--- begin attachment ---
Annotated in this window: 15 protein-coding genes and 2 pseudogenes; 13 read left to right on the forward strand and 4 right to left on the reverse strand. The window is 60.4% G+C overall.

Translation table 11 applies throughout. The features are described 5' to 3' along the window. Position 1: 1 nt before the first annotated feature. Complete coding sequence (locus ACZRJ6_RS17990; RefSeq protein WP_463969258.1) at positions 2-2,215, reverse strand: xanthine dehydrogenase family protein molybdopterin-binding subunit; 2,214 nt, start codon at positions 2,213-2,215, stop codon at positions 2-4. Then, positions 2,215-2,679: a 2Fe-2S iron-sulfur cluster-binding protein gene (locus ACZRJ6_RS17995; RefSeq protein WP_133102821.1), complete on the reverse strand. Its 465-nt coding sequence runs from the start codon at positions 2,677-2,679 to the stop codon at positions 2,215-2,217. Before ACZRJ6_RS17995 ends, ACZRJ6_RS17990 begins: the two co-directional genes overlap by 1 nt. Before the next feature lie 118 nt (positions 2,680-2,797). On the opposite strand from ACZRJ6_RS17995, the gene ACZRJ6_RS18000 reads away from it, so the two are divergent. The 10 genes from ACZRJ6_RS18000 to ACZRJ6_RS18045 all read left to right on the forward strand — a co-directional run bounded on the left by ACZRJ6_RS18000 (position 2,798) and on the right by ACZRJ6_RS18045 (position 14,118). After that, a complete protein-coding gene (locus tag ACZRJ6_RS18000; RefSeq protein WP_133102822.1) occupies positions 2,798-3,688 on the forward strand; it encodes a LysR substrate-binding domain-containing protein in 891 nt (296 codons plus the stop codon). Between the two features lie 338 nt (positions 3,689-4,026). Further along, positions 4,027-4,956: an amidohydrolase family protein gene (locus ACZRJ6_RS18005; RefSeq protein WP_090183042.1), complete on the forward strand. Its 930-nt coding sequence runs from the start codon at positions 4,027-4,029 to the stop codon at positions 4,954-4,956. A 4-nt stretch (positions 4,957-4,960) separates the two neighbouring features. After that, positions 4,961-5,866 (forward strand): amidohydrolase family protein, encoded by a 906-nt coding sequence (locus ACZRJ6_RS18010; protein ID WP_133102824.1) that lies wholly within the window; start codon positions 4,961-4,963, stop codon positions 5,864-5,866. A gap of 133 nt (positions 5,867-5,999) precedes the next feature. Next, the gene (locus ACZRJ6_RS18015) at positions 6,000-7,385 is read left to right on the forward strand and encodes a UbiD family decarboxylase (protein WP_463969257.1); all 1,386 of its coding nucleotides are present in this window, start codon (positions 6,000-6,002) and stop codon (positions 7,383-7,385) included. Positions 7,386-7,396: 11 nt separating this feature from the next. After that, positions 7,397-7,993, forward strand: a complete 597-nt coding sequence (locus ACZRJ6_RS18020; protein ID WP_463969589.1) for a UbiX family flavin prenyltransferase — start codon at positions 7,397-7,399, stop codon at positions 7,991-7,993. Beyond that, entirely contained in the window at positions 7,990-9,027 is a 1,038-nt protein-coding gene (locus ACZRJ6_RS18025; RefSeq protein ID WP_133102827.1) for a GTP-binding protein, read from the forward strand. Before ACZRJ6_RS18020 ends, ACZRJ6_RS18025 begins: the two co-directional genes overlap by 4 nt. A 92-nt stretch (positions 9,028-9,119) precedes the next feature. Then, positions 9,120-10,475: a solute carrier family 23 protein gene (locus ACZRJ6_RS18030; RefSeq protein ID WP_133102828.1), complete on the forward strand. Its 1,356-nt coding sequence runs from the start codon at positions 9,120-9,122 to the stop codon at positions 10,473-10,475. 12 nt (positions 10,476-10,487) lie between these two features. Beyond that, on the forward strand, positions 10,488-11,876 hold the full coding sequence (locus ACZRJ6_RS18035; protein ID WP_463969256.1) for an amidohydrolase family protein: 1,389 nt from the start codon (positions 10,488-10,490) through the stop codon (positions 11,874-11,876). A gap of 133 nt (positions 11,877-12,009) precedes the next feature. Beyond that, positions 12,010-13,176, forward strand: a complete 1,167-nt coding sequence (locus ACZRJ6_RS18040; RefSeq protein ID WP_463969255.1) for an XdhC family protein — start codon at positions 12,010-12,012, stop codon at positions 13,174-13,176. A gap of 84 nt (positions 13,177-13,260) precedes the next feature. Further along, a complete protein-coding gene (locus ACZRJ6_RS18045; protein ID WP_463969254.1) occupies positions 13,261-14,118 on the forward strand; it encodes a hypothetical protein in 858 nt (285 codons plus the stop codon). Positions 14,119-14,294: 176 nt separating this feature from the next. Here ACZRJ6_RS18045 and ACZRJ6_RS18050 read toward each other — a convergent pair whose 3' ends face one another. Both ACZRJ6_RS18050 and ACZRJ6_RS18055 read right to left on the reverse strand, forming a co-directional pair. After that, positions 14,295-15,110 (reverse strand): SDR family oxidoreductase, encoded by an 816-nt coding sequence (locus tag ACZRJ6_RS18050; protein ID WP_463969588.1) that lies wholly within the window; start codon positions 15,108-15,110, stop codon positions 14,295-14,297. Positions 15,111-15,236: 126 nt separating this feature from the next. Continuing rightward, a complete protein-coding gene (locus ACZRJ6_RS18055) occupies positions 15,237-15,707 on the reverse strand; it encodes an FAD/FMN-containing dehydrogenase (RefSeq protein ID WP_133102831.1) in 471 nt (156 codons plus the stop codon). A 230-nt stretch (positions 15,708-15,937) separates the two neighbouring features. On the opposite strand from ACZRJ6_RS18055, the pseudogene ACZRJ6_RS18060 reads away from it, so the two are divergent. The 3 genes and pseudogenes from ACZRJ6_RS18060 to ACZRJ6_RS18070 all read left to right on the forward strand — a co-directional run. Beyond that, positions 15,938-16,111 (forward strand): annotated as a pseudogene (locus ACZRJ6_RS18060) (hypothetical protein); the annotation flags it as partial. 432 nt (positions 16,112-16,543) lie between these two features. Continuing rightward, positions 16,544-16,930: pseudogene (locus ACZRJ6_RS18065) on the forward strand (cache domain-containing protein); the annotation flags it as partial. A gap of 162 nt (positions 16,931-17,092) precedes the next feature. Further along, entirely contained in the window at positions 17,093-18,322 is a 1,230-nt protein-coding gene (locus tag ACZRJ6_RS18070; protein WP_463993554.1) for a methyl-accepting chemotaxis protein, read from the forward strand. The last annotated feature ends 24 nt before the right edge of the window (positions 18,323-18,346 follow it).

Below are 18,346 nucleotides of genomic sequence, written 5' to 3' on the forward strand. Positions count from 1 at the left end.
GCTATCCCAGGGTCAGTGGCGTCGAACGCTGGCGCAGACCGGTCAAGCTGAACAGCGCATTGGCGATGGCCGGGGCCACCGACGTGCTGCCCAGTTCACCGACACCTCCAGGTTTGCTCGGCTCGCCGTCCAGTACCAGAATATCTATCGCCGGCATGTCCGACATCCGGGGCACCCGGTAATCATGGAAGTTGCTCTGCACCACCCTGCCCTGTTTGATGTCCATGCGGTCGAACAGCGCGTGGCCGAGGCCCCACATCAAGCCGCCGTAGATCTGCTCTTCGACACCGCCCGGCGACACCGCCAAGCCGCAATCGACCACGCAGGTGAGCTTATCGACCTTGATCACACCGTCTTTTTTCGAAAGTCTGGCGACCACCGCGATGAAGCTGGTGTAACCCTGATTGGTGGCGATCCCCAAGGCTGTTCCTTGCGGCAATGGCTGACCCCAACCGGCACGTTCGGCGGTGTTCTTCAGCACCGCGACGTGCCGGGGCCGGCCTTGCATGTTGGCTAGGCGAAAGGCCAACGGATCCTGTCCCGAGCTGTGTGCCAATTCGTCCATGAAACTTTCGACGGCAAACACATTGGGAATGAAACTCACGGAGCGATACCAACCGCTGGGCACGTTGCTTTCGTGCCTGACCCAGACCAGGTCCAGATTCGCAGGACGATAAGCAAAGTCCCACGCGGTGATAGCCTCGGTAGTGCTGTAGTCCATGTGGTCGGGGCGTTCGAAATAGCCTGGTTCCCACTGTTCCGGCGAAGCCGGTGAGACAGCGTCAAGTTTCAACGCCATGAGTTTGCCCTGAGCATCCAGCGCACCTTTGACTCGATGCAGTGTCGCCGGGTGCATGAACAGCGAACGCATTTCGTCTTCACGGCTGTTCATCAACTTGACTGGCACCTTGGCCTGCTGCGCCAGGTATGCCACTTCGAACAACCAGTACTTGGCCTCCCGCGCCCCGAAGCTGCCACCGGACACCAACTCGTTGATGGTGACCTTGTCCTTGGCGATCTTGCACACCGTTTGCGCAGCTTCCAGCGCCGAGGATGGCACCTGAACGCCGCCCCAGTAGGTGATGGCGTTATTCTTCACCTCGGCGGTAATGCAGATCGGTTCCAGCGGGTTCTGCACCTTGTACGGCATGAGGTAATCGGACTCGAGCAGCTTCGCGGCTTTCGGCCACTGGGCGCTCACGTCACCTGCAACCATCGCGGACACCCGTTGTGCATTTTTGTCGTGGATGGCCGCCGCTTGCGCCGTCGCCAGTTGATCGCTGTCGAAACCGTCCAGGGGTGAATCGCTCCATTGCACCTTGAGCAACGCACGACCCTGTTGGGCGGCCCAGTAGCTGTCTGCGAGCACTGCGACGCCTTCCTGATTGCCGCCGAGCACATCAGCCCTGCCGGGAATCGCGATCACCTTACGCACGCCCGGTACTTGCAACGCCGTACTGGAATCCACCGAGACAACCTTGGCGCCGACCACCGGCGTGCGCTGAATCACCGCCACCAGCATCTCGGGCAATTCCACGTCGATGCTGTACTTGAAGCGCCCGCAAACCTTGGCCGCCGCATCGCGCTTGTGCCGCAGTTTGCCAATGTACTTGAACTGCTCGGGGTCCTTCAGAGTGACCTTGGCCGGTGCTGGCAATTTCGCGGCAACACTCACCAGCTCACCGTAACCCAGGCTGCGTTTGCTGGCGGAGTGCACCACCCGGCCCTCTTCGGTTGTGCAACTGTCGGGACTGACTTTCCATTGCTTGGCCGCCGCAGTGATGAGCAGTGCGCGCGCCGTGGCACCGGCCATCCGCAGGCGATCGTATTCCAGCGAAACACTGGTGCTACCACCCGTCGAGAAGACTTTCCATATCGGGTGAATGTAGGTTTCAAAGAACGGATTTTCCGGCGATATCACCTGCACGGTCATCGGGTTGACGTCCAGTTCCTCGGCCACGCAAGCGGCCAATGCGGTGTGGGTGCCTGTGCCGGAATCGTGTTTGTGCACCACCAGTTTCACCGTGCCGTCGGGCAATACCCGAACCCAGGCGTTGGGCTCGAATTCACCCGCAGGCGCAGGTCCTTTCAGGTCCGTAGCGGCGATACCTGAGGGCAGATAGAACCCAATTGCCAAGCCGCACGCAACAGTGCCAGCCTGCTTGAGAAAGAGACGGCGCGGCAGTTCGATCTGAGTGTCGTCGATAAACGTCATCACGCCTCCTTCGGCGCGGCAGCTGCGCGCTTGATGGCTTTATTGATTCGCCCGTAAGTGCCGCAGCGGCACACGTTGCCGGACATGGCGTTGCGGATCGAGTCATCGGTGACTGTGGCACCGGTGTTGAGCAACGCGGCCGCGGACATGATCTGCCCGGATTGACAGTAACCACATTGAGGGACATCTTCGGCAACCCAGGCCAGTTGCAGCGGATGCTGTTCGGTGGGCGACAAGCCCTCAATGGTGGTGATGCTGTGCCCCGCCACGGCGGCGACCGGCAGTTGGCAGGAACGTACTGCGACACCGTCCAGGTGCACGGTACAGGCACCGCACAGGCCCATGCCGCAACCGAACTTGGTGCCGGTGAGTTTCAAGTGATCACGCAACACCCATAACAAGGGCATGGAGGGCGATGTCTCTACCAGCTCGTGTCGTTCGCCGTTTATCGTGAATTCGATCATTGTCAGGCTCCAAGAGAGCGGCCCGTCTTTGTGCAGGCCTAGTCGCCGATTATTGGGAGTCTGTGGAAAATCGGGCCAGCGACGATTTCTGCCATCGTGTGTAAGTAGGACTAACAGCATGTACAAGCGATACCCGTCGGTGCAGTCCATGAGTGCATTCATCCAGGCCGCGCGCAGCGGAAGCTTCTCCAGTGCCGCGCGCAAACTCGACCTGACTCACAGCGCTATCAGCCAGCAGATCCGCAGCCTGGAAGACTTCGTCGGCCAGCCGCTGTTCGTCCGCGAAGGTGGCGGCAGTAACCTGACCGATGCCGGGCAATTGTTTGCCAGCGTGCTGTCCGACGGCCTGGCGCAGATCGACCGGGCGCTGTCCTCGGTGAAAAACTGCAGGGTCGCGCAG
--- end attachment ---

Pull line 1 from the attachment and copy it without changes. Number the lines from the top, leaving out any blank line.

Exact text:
Annotated in this window: 15 protein-coding genes and 2 pseudogenes; 13 read left to right on the forward strand and 4 right to left on the reverse strand. The window is 60.4% G+C overall.